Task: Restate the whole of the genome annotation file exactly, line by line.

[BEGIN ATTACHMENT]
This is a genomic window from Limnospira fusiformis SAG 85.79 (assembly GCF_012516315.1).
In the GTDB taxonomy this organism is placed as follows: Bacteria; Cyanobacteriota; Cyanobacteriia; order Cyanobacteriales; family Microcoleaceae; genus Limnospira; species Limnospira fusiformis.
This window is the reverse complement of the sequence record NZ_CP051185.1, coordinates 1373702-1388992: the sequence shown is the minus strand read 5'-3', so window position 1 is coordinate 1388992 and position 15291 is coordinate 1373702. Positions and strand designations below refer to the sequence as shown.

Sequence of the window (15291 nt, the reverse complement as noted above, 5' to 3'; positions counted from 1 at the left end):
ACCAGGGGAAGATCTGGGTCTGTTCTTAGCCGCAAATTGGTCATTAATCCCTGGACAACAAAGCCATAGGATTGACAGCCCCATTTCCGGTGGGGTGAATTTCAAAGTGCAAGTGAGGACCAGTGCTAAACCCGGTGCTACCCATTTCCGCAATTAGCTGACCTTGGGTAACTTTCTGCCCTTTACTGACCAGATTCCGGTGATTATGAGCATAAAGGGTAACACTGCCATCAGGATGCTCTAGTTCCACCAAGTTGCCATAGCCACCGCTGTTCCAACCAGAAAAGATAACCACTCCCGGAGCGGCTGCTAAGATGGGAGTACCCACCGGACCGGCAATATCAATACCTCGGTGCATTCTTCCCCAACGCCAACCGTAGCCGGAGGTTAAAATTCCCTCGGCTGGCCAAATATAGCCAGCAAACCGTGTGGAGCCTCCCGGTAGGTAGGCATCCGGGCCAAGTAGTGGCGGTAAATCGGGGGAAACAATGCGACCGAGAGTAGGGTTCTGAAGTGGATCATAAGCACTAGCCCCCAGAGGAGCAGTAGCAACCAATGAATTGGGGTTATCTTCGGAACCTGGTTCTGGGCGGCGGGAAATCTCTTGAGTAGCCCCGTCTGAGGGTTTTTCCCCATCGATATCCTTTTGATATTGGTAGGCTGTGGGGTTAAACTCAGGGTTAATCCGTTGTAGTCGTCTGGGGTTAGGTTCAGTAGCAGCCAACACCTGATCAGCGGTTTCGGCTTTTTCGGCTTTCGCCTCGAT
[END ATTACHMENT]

This is a genomic window from Limnospira fusiformis SAG 85.79 (assembly GCF_012516315.1).
In the GTDB taxonomy this organism is placed as follows: Bacteria; Cyanobacteriota; Cyanobacteriia; order Cyanobacteriales; family Microcoleaceae; genus Limnospira; species Limnospira fusiformis.
This window is the reverse complement of the sequence record NZ_CP051185.1, coordinates 1373702-1388992: the sequence shown is the minus strand read 5'-3', so window position 1 is coordinate 1388992 and position 15291 is coordinate 1373702. Positions and strand designations below refer to the sequence as shown.

Sequence of the window (15291 nt, the reverse complement as noted above, 5' to 3'; positions counted from 1 at the left end):
ACCAGGGGAAGATCTGGGTCTGTTCTTAGCCGCAAATTGGTCATTAATCCCTGGACAACAAAGCCATAGGATTGACAGCCCCATTTCCGGTGGGGTGAATTTCAAAGTGCAAGTGAGGACCAGTGCTAAACCCGGTGCTACCCATTTCCGCAATTAGCTGACCTTGGGTAACTTTCTGCCCTTTACTGACCAGATTCCGGTGATTATGAGCATAAAGGGTAACACTGCCATCAGGATGCTCTAGTTCCACCAAGTTGCCATAGCCACCGCTGTTCCAACCAGAAAAGATAACCACTCCCGGAGCGGCTGCTAAGATGGGAGTACCCACCGGACCGGCAATATCAATACCTCGGTGCATTCTTCCCCAACGCCAACCGTAGCCGGAGGTTAAAATTCCCTCGGCTGGCCAAATATAGCCAGCAAACCGTGTGGAGCCTCCCGGTAGGTAGGCATCCGGGCCAAGTAGTGGCGGTAAATCGGGGGAAACAATGCGACCGAGAGTAGGGTTCTGAAGTGGATCATAAGCACTAGCCCCCAGAGGAGCAGTAGCAACCAATGAATTGGGGTTATCTTCGGAACCTGGTTCTGGGCGGCGGGAAATCTCTTGAGTAGCCCCGTCTGAGGGTTTTTCCCCATCGATATCCTTTTGATATTGGTAGGCTGTGGGGTTAAACTCAGGGTTAATCCGTTGTAGTCGTCTGGGGTTAGGTTCAGTAGCAGCCAACACCTGATCAGCGGTTTCGGCTTTTTCGGCTTTCGCCTCGAT